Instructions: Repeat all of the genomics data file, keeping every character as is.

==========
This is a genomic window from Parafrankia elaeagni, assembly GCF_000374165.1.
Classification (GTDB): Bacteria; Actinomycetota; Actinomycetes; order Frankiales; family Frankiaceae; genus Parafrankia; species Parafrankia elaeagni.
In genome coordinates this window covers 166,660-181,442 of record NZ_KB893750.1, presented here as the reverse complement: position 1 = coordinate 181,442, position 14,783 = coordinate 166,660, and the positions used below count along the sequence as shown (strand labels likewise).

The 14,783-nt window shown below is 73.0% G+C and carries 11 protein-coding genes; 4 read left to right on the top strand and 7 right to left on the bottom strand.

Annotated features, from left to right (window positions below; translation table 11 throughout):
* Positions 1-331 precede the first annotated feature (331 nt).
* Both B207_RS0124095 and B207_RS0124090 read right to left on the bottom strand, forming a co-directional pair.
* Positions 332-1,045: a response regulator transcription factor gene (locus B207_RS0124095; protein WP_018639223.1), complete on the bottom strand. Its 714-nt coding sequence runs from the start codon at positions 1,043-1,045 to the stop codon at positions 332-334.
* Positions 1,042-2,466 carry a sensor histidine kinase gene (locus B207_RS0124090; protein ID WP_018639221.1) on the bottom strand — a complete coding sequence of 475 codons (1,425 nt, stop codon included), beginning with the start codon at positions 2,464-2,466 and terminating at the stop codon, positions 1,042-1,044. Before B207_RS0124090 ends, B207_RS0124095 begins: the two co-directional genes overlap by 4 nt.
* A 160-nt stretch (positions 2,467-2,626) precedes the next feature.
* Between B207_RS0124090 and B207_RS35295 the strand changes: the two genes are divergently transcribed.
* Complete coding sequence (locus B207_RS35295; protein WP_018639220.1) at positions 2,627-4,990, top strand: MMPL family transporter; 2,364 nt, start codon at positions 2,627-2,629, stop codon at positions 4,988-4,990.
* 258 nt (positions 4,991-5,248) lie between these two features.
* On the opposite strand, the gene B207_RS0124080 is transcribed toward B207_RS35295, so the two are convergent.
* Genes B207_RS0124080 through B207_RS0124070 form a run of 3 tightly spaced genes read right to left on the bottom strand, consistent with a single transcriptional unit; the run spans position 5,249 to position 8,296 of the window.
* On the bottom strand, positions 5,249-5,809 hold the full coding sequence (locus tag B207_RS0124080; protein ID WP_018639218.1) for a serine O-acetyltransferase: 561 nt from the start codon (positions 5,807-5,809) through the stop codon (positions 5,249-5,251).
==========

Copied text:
This is a genomic window from Parafrankia elaeagni, assembly GCF_000374165.1.
Classification (GTDB): Bacteria; Actinomycetota; Actinomycetes; order Frankiales; family Frankiaceae; genus Parafrankia; species Parafrankia elaeagni.
In genome coordinates this window covers 166,660-181,442 of record NZ_KB893750.1, presented here as the reverse complement: position 1 = coordinate 181,442, position 14,783 = coordinate 166,660, and the positions used below count along the sequence as shown (strand labels likewise).

The 14,783-nt window shown below is 73.0% G+C and carries 11 protein-coding genes; 4 read left to right on the top strand and 7 right to left on the bottom strand.

Annotated features, from left to right (window positions below; translation table 11 throughout):
* Positions 1-331 precede the first annotated feature (331 nt).
* Both B207_RS0124095 and B207_RS0124090 read right to left on the bottom strand, forming a co-directional pair.
* Positions 332-1,045: a response regulator transcription factor gene (locus B207_RS0124095; protein WP_018639223.1), complete on the bottom strand. Its 714-nt coding sequence runs from the start codon at positions 1,043-1,045 to the stop codon at positions 332-334.
* Positions 1,042-2,466 carry a sensor histidine kinase gene (locus B207_RS0124090; protein ID WP_018639221.1) on the bottom strand — a complete coding sequence of 475 codons (1,425 nt, stop codon included), beginning with the start codon at positions 2,464-2,466 and terminating at the stop codon, positions 1,042-1,044. Before B207_RS0124090 ends, B207_RS0124095 begins: the two co-directional genes overlap by 4 nt.
* A 160-nt stretch (positions 2,467-2,626) precedes the next feature.
* Between B207_RS0124090 and B207_RS35295 the strand changes: the two genes are divergently transcribed.
* Complete coding sequence (locus B207_RS35295; protein WP_018639220.1) at positions 2,627-4,990, top strand: MMPL family transporter; 2,364 nt, start codon at positions 2,627-2,629, stop codon at positions 4,988-4,990.
* 258 nt (positions 4,991-5,248) lie between these two features.
* On the opposite strand, the gene B207_RS0124080 is transcribed toward B207_RS35295, so the two are convergent.
* Genes B207_RS0124080 through B207_RS0124070 form a run of 3 tightly spaced genes read right to left on the bottom strand, consistent with a single transcriptional unit; the run spans position 5,249 to position 8,296 of the window.
* On the bottom strand, positions 5,249-5,809 hold the full coding sequence (locus tag B207_RS0124080; protein ID WP_018639218.1) for a serine O-acetyltransferase: 561 nt from the start codon (positions 5,807-5,809) through the stop codon (positions 5,249-5,251).